“There is no debate that gas quotas as high as $ 6,000 per transaction are indicative of the ongoing climbing challenges facing Ethereum,” Perfume told Cointelegraph. “But it is important to note that ordinary transactions and money laundering of NFTs are not fully comparable activities on the Ethereum blockchain,” he said, adding:

“In this specific example, too many people seem to be making money at the same time. As such, smart contract optimization by itself probably wouldn’t have changed much.”

Sokolin added that Ethereum provides scarce computing resources and is a natural destination for high-value transactions “because capacity is limited by blockchain.” And, there were also scalable solutions available that could avoid the transaction crisis, but Yuga Labs chose not to use them. “That said, having NFTs on Ethereum gives them higher perceived status and the largest secondary market, which is probably why Yuga Labs has gone this route.”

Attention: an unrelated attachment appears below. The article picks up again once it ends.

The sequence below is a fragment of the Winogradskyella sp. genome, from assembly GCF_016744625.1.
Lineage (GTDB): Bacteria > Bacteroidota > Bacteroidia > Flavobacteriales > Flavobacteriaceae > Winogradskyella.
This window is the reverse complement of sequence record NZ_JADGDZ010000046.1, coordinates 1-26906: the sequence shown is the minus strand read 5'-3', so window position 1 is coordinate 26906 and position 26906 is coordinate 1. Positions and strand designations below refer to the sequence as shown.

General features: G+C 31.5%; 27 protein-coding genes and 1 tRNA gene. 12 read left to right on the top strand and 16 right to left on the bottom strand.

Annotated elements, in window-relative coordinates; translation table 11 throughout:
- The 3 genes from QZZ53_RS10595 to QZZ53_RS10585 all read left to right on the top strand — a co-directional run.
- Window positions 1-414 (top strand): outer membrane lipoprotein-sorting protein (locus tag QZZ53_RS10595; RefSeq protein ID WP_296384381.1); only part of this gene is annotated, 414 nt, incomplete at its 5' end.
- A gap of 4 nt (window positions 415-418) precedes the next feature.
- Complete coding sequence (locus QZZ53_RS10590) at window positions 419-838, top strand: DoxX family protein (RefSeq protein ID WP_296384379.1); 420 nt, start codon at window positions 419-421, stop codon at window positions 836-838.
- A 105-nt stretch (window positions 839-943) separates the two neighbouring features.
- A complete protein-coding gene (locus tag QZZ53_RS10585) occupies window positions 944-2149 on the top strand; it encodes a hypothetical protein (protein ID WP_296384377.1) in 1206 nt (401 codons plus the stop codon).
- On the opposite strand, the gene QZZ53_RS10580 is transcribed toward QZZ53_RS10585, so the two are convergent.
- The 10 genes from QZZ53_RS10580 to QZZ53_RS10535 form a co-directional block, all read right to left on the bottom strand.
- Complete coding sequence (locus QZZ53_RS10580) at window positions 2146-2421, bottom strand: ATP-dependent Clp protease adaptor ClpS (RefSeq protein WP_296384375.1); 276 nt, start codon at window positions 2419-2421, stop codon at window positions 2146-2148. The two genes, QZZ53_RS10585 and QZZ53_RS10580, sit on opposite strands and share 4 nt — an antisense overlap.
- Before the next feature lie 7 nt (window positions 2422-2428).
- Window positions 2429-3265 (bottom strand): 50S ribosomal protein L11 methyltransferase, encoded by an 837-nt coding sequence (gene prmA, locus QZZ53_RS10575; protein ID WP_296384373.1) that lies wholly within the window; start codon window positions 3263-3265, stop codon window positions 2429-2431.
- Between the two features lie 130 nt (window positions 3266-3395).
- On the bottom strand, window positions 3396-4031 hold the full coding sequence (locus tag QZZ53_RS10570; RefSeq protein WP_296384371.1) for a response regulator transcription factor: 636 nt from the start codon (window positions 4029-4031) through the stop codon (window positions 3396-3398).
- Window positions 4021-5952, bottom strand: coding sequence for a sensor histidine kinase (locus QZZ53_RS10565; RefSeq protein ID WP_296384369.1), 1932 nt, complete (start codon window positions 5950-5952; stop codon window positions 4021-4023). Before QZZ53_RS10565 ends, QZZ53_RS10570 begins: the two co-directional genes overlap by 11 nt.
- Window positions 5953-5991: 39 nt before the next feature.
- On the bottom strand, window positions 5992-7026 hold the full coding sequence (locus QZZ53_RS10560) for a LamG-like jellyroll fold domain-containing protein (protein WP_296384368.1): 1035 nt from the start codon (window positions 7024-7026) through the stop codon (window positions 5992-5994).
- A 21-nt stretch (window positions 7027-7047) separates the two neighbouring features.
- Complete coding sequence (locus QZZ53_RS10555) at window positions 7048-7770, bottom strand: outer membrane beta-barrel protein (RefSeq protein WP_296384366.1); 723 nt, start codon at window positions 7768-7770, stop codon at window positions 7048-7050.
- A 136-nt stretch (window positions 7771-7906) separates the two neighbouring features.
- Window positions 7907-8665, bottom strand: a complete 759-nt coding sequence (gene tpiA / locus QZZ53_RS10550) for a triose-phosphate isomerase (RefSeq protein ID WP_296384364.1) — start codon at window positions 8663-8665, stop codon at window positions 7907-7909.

Presight Capital cryptocurrency advisor Patrick Hansen went even further, claiming that the launch somehow showed Ethereum’s current status. “Ethereum has massive challenges ahead, visible again in yesterday’s crazy gas quota,” he said. tweeted on May 2. “But the fact that some people are willing to spend a whopping $ 4k for #Ethereum transactions also shows how valuable its blockchain is. No other blockchain is close in that regard.”

Sokolin agreed. “Right. If people didn’t want to pay transaction fees, they wouldn’t pay.” It is one of the peculiarities of the crypto economy that the arbitrary activity in such events is so high that even the long-term players “have to pay a very high price to scalpers,” he observed.